'A Jokepal Bill', says Team Anna; plans 2nd fast

New Delhi: Anna Hazare, who has become the face of a mass movement named India Against Corruption, has said he will resume his hunger strike at Delhi's Jantar Mantar on August 16. (Forum: Will Anna's 2nd fast galvanize India again?)

The activists who are supporting him shared why. The government "has turned the Lokpal Bill into a Jokepal Bill," said Arvind Kejriwal. (Read: What is Jan Lokpal Bill, why it's important)

Today's announcements come after the government said that two drafts of the Lokpal Bill - intended as the basis of a tough new law against corruption - will be prepared, one by Mr Hazare's team and the other by senior ministers. 

Mr Hazare warned that activists like him are ready to start a new round of countrywide protests and "face lathicharge or bullets if necessary."  

The government reacted sternly with a lengthy press conference by three of the five senior ministers meant to be working with Mr Hazare's team on the Bill. Mr Kejriwal had suggested that the government wants to kill the Lokpal Bill. "The bill will not be killed...it's the activists' version that may be stillborn," said Salman Khursheed, Minister for Corporate Affairs. He was flanked by Education Minister Kapil Sibal and Home Minister P Chidambaram. "Is fasting the way to draft a law?" asked Mr Chidambaram. 

In April, Jantar Mantar became the base camp for lakhs of Indians who supported Mr Hazare as he fasted for nearly a week. (Read: Who is Anna Hazare?)

Satellite protests in cities across India stumped the government, which agreed to Mr Hazare's demands. He wanted a new law against corruption to be enacted, and he wanted activists who represent civil society to formally draft that law. After arguing that legislation was the prerogative of Parliament, the government gave in. Mr Hazare and four activists, including Mr Kejriwal, formed one half of the Lokpal Bill drafting committee; five senior ministers formed the other. (Read: Anna Hazare breaks fast, unites India)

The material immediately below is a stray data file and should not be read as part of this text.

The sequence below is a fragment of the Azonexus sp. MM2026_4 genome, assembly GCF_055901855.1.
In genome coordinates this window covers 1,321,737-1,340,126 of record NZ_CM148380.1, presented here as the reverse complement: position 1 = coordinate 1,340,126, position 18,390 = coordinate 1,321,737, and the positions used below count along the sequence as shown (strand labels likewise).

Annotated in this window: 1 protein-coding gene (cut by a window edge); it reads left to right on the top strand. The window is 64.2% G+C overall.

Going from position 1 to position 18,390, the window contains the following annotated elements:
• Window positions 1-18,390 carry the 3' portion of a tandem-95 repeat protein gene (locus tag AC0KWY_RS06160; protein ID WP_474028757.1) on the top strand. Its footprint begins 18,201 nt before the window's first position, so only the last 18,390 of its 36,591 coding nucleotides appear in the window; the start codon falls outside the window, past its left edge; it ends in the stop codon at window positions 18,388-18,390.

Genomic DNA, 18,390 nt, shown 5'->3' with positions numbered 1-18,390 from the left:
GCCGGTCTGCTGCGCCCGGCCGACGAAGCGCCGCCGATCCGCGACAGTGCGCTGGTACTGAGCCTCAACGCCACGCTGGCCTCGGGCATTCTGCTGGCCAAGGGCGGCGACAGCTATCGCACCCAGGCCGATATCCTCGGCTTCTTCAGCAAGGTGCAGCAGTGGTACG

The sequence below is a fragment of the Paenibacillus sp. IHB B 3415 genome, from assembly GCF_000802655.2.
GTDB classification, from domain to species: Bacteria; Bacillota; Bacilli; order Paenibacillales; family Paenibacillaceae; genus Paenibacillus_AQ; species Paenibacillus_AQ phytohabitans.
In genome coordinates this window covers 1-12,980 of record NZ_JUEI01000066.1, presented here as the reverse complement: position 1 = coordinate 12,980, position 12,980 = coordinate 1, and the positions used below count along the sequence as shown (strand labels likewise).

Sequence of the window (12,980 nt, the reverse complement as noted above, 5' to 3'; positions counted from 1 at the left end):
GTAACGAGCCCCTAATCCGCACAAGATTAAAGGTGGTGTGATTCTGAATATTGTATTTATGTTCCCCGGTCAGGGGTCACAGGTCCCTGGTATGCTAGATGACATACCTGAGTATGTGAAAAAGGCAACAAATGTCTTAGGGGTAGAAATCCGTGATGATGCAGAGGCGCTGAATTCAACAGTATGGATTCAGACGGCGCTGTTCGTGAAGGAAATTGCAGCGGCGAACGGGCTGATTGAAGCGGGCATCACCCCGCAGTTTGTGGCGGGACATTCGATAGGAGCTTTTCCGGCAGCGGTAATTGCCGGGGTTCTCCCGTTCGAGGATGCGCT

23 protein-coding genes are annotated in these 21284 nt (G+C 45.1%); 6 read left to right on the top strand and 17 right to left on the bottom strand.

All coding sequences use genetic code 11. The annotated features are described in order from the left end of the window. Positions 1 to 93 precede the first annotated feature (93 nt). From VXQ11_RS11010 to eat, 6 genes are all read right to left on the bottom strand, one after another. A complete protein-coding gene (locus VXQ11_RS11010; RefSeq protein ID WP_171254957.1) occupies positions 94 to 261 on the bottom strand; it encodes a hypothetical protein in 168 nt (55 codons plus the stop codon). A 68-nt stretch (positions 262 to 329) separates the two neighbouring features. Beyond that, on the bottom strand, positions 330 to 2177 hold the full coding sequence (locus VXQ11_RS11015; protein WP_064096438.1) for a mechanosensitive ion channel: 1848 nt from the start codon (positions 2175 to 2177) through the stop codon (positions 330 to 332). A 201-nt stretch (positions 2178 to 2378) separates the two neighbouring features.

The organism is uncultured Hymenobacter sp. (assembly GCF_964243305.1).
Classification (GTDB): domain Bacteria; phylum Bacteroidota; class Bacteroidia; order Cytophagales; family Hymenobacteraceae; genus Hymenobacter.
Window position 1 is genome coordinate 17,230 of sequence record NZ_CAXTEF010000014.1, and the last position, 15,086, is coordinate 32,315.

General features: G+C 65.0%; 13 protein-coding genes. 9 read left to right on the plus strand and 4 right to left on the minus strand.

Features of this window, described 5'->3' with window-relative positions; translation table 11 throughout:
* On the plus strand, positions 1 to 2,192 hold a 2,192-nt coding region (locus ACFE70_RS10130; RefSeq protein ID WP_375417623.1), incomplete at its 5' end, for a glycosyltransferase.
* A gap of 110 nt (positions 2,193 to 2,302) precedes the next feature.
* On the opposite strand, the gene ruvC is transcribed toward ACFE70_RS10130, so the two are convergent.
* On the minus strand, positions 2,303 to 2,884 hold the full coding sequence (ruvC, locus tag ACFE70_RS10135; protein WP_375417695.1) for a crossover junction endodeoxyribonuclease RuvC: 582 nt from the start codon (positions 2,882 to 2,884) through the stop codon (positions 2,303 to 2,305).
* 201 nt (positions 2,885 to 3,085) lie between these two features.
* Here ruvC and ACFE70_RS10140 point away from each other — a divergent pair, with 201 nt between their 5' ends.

The two sides have not been able to bridge their gap. After the committee's seventh meeting yesterday, both the government and the activists said they would each draft a version of the Lokpal Bill. For the first time in India's history, two avatars of the same bill could be sent to the Cabinet for review. Not by choice, says the government. The trio of ministers said today that at meetings, they find themselves in agreement with civil society activists over some points of the new Bill. But in public, they alleged, the activists speak only of a huge rift. Mr Sibal also repeated a complaint he has made earlier - that Team Hazare uses inappropriate language when criticizing the ministers it's dealing with. "We showed restraint right from the beginning...to not have tu tu main main... We decided to be patient ...because for us, the bill was very important," said Mr Khursheed. 

But the chasm is not just over the larger features of the Lokpal Bill - like whether it should apply to the Prime Minister and senior judges.  It's the heart of the matter- like who should appoint the 11 members of the Lokpal and what sort of resources the committee would have - that has become a sticking point. The activists want the Lokpal to have an independent team of administrative and investigative officers that can look into complaints of corruption at the local level. The ministers want the Lokpal to function as an advisory body to the government - and they want its 11 members to be nominated by the government.

"Nowhere in the world does an ombudsman have the kind of powers and structure that we are being asked to provide," said Mr Khursheed. 

The government says it stands committed to delivering its version of the Lokpal Bill by June 30 - a deadline that was first set by Mr Hazare. The drafting committee will meet again on June 20 - but both teams concede that a compromise is near impossible.

The mistrust between the two sides, never a secret, was on belligerent display again. Activists have demanded that the government share audio recordings of the meeting held so far by the Drafting Committee. "What will they do with it?" asked Mr Sibal. "Do they want to play it on a channel and then castigate us on what comments ministers are making...to make a splash in the media?"

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